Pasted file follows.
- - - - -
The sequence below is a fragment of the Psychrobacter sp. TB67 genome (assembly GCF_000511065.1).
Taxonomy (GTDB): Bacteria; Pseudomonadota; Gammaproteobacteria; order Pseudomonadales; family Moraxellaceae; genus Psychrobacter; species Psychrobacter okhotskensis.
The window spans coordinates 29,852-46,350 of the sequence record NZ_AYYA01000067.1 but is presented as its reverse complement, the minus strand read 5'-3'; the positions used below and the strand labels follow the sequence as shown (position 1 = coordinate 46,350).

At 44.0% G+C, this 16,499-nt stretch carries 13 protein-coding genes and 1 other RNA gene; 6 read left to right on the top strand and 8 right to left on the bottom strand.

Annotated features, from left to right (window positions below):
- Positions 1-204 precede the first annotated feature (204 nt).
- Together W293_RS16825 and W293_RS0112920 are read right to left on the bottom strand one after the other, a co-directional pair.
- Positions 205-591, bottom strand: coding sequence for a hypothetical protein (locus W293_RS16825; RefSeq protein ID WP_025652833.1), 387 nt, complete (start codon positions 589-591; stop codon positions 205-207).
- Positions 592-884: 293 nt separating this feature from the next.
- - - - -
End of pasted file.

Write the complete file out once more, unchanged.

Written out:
The sequence below is a fragment of the Psychrobacter sp. TB67 genome (assembly GCF_000511065.1).
Taxonomy (GTDB): Bacteria; Pseudomonadota; Gammaproteobacteria; order Pseudomonadales; family Moraxellaceae; genus Psychrobacter; species Psychrobacter okhotskensis.
The window spans coordinates 29,852-46,350 of the sequence record NZ_AYYA01000067.1 but is presented as its reverse complement, the minus strand read 5'-3'; the positions used below and the strand labels follow the sequence as shown (position 1 = coordinate 46,350).

At 44.0% G+C, this 16,499-nt stretch carries 13 protein-coding genes and 1 other RNA gene; 6 read left to right on the top strand and 8 right to left on the bottom strand.

Annotated features, from left to right (window positions below):
- Positions 1-204 precede the first annotated feature (204 nt).
- Together W293_RS16825 and W293_RS0112920 are read right to left on the bottom strand one after the other, a co-directional pair.
- Positions 205-591, bottom strand: coding sequence for a hypothetical protein (locus W293_RS16825; RefSeq protein ID WP_025652833.1), 387 nt, complete (start codon positions 589-591; stop codon positions 205-207).
- Positions 592-884: 293 nt separating this feature from the next.